Polyacrylic fiber Description:
Acrylic fibers are synthetic fibers that range from a polymer (polyacrylonitrile) with an average molecular weight of about 10000, about 1900 monomers per unit. The polymer must have at least 85% acrylonitrile monomers. Common comorbidities are vinyl acetate or methyl acrylate.
Modacrylic is a modified acrylic fiber that contains a minimum of 35% and a maximum of 85% acrylonitrile monomer. The common denominator used in Modacrylic is vinyl chloride, vinylidene chloride, or vinyl bromide fiber flame. Modacrylic end-uses include fax fur, wigs, hair extensions, and protective clothing.
Polyacrylic fiber Production:
Polymers are formed by free-radical polymerization in aqueous suspensions. Fiber is produced by dissolving polymers in solvents such as N, N-dimethylformamide (DMF), or aqueous sodium thiocyanate, which is metered through a multi-hole spin rate and frozen in the aqueous solution of the same solvent (wet spinning). Dry spinning) Solvent evaporation inflow. Complete washing, stretching, drying, and crimping processing. Acrylic fibers typically range from 0.9 to 15 cut staples or from 500,000 to 1 million filament tao.
Polyacrylic fiber Uses in textiles:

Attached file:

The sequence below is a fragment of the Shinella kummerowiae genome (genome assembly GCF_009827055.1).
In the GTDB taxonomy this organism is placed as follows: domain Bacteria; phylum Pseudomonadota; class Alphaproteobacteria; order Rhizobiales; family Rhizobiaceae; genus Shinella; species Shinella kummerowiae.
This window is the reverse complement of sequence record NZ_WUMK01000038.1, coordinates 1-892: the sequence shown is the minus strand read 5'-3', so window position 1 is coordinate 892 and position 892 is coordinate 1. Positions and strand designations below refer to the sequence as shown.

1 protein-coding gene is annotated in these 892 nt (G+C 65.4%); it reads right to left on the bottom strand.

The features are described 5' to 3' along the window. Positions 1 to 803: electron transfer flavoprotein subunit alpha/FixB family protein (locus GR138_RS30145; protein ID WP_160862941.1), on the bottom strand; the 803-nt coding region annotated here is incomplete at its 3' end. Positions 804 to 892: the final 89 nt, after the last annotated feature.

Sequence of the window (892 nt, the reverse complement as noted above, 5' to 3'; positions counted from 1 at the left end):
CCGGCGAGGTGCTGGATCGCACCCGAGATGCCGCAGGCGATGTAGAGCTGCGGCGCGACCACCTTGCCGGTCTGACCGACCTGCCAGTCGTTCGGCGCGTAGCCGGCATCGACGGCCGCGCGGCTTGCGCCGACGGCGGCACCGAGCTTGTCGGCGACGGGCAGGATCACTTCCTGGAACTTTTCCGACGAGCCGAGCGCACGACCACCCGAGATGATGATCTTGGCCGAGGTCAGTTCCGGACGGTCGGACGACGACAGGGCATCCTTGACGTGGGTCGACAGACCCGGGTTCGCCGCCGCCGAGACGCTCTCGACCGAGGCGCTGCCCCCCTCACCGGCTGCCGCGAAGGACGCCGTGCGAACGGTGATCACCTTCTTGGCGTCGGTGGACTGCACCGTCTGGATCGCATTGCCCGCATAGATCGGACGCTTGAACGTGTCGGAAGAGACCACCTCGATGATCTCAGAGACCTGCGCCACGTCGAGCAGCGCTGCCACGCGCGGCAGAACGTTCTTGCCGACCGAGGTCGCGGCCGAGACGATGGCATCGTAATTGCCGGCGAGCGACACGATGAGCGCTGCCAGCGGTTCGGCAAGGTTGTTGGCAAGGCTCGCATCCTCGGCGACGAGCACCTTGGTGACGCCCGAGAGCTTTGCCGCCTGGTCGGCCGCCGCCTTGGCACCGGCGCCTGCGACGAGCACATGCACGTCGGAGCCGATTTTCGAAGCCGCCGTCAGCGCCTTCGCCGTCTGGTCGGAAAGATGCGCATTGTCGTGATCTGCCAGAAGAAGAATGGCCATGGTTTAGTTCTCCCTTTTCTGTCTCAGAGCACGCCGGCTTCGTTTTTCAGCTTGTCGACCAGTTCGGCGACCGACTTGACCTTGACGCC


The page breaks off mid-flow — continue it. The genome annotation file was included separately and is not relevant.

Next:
Acrylic is light in weight, soft and warm, and feels like wool. It can mimic other fibers, such as cotton cut into short main tools. Some come out in the form of acrylic paints or dyes; The other is extruded into “Icrew”, otherwise known as “natural,” “raw white” or “non-white”. Pigmented fibers have the greatest scarcity. Its fibers are highly elastic compared to both other synthetic and natural fibers.
Some Polyacrylic fiber are used as a less expensive alternative than cashmere, due to the similar feel of the materials. Some acrylic fabrics can easily bend or peel, although there are low-peeling variants. Acrylic paint is well absorbed, washable, and is usually hypoallergenic. End-uses include socks, hats, gloves, scarves, sweaters, upholstery, and ankles. The acrylic mesh can also be used to make fur and various woven fabrics.
A synthetic fiber made from vinyl polyvinyl chloride. In a few countries other than the United States, vinyl fiber is identified as polyvinyl chloride fiber. It can tie non-woven fibers and fabrics. It was invented in 1939.
It has the same health problems as chlorinated polymers. In the past, Vionon was used as an alternative to plant-based filters in tea bags.
Features of vinyl fiber:
- 1) The flame does not burn but softens at low temperatures (55C).
- 2) High resistance to chemicals.
- 3) Moisture absorption is less than 0.5% and moisture recovery is less than 0.1%.
- 4) Crease-resistant and elastic.
The U.S. Federal Trade Commission’s definition of vinyl fiber is “a manufactured fiber where the fiber is made of a synthetic polymer of linen chain made up of at least 85 percent by weight of vinyl chloride units (—CH2 – CHCl—)”.
Use of Major Vinyl Fiber: It is used in industry as bonding agent for non-oven fabric production.
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